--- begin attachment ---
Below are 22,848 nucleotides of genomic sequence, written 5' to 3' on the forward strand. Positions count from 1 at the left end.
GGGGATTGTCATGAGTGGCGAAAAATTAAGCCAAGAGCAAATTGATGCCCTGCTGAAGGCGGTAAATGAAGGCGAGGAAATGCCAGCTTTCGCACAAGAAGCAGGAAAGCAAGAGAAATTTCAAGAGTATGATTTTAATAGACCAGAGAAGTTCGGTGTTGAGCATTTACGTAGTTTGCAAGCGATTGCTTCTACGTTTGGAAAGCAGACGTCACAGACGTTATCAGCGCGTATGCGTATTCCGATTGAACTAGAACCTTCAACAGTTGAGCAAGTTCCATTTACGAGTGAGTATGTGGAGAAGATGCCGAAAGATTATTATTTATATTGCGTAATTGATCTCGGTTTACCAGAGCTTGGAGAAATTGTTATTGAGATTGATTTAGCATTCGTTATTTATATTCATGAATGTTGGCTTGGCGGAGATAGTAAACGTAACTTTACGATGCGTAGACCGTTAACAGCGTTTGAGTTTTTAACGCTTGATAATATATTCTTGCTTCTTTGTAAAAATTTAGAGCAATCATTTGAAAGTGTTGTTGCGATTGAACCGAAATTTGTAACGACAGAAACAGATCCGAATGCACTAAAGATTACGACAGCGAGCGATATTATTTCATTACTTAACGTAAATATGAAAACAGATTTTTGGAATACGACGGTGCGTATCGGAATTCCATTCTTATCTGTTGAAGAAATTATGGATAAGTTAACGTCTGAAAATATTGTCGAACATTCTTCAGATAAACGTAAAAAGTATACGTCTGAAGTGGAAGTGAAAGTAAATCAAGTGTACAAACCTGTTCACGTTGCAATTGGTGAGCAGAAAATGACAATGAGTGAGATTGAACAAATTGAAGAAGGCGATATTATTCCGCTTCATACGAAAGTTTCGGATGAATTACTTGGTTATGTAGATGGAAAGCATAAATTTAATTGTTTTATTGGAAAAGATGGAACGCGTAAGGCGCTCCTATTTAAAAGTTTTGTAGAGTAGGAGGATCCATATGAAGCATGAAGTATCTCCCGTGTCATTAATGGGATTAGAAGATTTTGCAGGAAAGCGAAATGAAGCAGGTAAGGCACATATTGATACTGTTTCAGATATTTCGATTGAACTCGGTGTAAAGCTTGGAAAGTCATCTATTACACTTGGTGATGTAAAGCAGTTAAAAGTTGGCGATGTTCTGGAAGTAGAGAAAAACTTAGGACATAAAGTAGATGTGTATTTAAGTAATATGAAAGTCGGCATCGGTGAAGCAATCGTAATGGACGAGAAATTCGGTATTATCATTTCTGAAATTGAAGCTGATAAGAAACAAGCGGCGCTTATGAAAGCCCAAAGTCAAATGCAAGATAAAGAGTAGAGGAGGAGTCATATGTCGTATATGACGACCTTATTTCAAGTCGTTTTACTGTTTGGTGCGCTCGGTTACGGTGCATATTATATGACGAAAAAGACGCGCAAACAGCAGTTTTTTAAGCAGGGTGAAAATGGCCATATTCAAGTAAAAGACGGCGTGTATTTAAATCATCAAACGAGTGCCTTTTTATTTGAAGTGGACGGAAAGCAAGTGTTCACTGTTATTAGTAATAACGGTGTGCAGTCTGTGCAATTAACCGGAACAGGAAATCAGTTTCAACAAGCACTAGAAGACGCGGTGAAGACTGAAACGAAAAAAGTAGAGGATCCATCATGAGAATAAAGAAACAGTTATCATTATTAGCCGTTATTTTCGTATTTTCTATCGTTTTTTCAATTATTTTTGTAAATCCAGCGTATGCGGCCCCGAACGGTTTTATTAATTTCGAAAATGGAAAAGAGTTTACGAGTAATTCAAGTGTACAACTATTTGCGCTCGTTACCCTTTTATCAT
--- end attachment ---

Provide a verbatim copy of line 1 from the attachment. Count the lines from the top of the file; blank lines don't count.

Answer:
Below are 22,848 nucleotides of genomic sequence, written 5' to 3' on the forward strand. Positions count from 1 at the left end.